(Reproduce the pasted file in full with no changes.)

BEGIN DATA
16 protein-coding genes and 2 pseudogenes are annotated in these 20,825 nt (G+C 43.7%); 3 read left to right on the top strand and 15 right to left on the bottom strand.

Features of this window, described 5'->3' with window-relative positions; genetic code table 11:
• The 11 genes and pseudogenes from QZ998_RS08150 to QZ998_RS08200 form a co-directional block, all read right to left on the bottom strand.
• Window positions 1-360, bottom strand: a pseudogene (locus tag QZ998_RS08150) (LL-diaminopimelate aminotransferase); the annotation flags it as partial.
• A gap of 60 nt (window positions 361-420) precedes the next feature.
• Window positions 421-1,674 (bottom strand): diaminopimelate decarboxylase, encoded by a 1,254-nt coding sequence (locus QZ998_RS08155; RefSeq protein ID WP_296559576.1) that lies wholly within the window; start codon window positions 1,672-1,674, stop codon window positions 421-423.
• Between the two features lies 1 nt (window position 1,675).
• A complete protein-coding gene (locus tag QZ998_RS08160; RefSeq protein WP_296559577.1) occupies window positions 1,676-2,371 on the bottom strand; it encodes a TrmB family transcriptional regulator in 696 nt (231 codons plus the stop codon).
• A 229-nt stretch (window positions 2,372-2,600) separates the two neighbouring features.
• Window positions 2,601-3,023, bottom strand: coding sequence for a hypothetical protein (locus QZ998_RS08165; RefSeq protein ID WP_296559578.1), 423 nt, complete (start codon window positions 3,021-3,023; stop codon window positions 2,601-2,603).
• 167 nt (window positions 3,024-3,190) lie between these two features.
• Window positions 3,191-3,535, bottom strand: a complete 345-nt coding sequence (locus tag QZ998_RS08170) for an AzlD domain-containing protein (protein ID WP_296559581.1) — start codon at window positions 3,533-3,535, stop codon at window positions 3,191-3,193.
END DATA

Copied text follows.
16 protein-coding genes and 2 pseudogenes are annotated in these 20,825 nt (G+C 43.7%); 3 read left to right on the top strand and 15 right to left on the bottom strand.

Features of this window, described 5'->3' with window-relative positions; genetic code table 11:
• The 11 genes and pseudogenes from QZ998_RS08150 to QZ998_RS08200 form a co-directional block, all read right to left on the bottom strand.
• Window positions 1-360, bottom strand: a pseudogene (locus tag QZ998_RS08150) (LL-diaminopimelate aminotransferase); the annotation flags it as partial.
• A gap of 60 nt (window positions 361-420) precedes the next feature.
• Window positions 421-1,674 (bottom strand): diaminopimelate decarboxylase, encoded by a 1,254-nt coding sequence (locus QZ998_RS08155; RefSeq protein ID WP_296559576.1) that lies wholly within the window; start codon window positions 1,672-1,674, stop codon window positions 421-423.
• Between the two features lies 1 nt (window position 1,675).
• A complete protein-coding gene (locus tag QZ998_RS08160; RefSeq protein WP_296559577.1) occupies window positions 1,676-2,371 on the bottom strand; it encodes a TrmB family transcriptional regulator in 696 nt (231 codons plus the stop codon).
• A 229-nt stretch (window positions 2,372-2,600) separates the two neighbouring features.
• Window positions 2,601-3,023, bottom strand: coding sequence for a hypothetical protein (locus QZ998_RS08165; RefSeq protein ID WP_296559578.1), 423 nt, complete (start codon window positions 3,021-3,023; stop codon window positions 2,601-2,603).
• 167 nt (window positions 3,024-3,190) lie between these two features.
• Window positions 3,191-3,535, bottom strand: a complete 345-nt coding sequence (locus tag QZ998_RS08170) for an AzlD domain-containing protein (protein ID WP_296559581.1) — start codon at window positions 3,533-3,535, stop codon at window positions 3,191-3,193.